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Titans hooker Mitch Rein.

Defending against Robbie Farah is no open-book test.

Titans players have closely studied the Wests Tigers No.9 in the lead-up to their clash at Scully Park in Tamworth on Saturday night but over the course of their 80-minute examination there will be questions asked that they weren’t anticipating.

Tigers coach Michael Maguire on Friday said Farah would play despite suffering a heavy head knock early in their 51-6 thumping at the hands of the Eels on Easter Monday.

A short turnaround raised further doubts as to Farah’s availability but the fact that he cleared his HIA in the sheds on Monday eases some of the pressure on the head injury protocols he must meet.

The loss of Farah can’t be used as an excuse for the woeful defensive effort against Parramatta but his influence on his team’s attack can’t be under-estimated.

In the 15 games he has played for the club since his return midway through last year, Farah has been directly responsible for close to 20 percent of all Wests Tigers line breaks and almost 14 percent of their tries.

The 35-year-old is equal leader in tries and in try assists for the Tigers through six rounds - the type of numbers you would normally associate with a half or five-eighth.

Wests Tigers v Titans - Round 7

With 288 appearances under his belt, what is most remarkable about Farah is he is still extracting new plays from his bulging bag of tricks.

"We just can't take him lightly,” said his opposite number on Saturday, Titans hooker Mitch Rein.

“He's got all the tricks. He’s got a good running game, kicking game, passing game so we'll be on high alert for him.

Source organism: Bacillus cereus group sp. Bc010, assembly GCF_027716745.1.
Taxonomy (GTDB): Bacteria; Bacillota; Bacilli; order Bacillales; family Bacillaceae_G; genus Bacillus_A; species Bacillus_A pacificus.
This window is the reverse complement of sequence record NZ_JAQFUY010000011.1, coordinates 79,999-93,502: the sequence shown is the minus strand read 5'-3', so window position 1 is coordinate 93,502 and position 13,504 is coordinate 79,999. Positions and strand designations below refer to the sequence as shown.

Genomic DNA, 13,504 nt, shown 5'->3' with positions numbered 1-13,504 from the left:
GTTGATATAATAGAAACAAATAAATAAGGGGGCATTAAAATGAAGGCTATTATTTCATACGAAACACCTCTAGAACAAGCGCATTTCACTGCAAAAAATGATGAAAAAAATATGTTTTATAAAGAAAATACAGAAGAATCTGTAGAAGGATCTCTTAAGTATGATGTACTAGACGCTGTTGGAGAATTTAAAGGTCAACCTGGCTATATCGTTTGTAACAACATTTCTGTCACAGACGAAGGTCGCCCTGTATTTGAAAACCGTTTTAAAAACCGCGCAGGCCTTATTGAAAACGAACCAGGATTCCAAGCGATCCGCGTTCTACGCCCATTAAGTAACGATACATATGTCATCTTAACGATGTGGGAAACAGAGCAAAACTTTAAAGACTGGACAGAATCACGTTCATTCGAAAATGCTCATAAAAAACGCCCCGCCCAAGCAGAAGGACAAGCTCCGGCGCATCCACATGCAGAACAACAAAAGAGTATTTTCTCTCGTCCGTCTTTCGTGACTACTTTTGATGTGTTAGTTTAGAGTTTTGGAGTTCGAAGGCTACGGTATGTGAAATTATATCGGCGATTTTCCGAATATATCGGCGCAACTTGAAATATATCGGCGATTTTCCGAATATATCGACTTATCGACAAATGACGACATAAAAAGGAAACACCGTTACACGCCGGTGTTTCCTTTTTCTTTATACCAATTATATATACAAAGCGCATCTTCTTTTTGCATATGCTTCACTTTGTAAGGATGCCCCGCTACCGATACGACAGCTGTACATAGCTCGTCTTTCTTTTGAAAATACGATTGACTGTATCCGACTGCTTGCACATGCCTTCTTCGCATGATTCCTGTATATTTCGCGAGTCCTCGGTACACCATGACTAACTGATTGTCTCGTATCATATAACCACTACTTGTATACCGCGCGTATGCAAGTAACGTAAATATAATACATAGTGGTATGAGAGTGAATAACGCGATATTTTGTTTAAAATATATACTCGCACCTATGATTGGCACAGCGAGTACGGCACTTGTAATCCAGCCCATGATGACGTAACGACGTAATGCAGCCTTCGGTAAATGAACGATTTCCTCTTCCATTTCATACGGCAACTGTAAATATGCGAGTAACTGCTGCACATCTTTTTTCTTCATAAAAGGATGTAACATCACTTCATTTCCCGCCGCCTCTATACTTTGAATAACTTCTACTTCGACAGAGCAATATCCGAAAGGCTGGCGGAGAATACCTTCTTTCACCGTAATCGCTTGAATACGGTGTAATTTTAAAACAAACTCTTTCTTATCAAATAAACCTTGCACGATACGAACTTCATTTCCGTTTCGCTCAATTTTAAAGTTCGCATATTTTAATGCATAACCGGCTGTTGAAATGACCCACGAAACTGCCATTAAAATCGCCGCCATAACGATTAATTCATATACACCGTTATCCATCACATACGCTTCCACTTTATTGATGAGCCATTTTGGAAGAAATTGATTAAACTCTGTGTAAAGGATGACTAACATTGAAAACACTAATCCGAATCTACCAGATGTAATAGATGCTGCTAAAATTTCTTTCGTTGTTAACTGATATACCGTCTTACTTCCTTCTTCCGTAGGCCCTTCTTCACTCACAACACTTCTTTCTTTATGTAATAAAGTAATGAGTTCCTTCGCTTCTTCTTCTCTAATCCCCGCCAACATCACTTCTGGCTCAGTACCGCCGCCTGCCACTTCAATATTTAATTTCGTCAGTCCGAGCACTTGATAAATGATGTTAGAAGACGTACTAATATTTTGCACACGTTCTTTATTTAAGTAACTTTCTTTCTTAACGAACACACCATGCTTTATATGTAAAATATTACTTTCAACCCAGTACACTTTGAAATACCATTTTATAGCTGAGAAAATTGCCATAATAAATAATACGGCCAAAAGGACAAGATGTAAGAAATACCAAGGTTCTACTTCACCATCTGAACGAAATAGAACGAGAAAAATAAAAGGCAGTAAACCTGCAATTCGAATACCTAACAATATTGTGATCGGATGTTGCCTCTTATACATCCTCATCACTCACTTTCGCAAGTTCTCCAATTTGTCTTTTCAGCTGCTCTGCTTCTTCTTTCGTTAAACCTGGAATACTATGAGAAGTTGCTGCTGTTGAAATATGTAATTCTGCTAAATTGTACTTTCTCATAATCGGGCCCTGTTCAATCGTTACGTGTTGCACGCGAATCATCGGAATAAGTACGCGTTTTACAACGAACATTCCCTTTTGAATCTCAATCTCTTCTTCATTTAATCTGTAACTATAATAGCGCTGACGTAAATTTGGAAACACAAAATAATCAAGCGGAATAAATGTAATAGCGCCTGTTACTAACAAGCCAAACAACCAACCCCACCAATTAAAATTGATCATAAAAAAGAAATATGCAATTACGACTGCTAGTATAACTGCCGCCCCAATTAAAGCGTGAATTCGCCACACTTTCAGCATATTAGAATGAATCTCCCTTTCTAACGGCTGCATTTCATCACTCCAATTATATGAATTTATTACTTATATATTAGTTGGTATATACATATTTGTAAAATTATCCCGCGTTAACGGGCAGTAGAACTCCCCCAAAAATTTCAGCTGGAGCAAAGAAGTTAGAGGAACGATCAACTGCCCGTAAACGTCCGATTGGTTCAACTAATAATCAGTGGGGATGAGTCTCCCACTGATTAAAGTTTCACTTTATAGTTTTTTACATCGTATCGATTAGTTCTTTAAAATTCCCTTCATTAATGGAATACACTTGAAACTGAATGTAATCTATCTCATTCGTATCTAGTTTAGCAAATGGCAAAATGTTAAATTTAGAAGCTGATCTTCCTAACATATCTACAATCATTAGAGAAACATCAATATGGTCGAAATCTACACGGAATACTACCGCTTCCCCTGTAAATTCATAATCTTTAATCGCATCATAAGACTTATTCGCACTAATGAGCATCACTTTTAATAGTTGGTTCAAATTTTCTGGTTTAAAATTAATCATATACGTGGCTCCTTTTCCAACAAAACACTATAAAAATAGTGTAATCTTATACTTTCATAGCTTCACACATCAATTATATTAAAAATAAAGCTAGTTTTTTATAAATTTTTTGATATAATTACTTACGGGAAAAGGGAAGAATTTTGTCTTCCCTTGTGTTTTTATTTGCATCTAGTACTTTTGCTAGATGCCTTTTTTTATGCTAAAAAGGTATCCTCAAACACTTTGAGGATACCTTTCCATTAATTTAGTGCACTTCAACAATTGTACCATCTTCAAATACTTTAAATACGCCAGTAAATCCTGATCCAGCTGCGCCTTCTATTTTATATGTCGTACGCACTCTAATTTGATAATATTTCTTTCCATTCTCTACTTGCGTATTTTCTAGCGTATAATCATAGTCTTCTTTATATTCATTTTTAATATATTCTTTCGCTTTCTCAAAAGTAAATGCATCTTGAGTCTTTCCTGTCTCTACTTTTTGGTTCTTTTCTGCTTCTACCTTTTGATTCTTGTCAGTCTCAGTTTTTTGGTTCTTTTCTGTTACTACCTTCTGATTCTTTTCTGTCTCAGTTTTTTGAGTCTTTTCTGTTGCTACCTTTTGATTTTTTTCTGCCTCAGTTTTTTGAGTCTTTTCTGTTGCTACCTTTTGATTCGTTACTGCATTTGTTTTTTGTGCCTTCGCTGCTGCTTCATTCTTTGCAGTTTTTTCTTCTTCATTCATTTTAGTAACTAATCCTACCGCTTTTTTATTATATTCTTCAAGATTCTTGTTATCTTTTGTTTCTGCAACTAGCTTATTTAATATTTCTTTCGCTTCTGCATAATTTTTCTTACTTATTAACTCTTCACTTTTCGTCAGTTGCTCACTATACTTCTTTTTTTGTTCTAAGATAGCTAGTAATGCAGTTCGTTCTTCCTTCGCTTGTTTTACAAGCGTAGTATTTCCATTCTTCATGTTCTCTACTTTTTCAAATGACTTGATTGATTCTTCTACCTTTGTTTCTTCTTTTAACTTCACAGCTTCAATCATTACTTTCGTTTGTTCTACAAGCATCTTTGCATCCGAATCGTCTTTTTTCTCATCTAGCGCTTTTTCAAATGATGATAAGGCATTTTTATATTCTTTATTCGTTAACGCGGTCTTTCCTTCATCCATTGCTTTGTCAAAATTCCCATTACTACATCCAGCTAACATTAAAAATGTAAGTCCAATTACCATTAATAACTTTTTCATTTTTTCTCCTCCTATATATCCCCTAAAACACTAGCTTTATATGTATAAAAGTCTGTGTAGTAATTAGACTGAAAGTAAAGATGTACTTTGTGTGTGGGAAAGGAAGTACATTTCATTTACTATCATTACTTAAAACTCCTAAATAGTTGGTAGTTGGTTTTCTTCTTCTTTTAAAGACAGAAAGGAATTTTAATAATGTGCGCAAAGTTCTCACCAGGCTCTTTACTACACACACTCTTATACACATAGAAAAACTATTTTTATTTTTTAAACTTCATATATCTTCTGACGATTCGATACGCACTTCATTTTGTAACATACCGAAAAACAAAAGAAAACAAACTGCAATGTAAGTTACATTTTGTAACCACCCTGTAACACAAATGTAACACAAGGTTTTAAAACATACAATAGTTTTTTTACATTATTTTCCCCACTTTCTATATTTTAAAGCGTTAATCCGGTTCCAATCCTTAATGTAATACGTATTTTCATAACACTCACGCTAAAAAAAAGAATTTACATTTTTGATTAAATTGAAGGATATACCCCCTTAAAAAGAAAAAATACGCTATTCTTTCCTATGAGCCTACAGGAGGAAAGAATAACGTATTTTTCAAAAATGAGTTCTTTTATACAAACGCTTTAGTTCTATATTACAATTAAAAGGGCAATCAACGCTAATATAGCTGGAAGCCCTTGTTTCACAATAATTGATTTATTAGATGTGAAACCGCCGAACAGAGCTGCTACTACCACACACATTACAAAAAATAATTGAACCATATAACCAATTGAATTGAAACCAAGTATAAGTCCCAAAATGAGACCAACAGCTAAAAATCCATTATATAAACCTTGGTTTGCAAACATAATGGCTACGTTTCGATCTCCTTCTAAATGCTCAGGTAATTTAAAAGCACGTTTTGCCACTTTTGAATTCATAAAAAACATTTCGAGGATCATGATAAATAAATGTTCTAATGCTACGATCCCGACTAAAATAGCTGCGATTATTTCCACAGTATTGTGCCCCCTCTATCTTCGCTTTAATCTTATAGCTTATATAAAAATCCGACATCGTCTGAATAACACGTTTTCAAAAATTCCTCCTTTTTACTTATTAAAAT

"He's just always asking questions. He always seems to know where all the tired guys are as well.

"He's just a smart footy player. He's been such a great player for so long.”

Watching on last Monday, Rein noticed how the Tigers attack immediately suffered once Farah left the field, the reshuffle that forced captain Moses Mbye to move from fullback into hooker exacerbating the disruption.

"It comes down to awareness,” Rein told

"If we slow down their big guys and dominate the ruck with some good defence then hopefully that limits the options Robbie can go to.

Tigers hooker Robbie Farah.
Tigers hooker Robbie Farah. ©Robb Cox/NRL Photos

"As soon as they lost him at the start [against Parramatta] it threw their attack into a bit of disarray.

"With Robbie in the team and Moses back at fullback they'll be completely different.”

Mbye said the Tigers have to be able to adapt better when they lose anyone in the line-up.

“He was disappointed he got taken off but that's the way the game's gone with the best interests of the players. He seemed fine so I'm guessing he'll be sweet," Mbye said.

“A little adversity in a game doesn't compare to some of the adversity you endure throughout the season, pre-season, life in general.

“If you can't overcome a player going down injured in a full contact sport you're never going to win the comp. We've got to adapt to that.”

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National Rugby League respects and honours the Traditional Custodians of the land and pay our respects to their Elders past, present and future. We acknowledge the stories, traditions and living cultures of Aboriginal and Torres Strait Islander peoples on the lands we meet, gather and play on.

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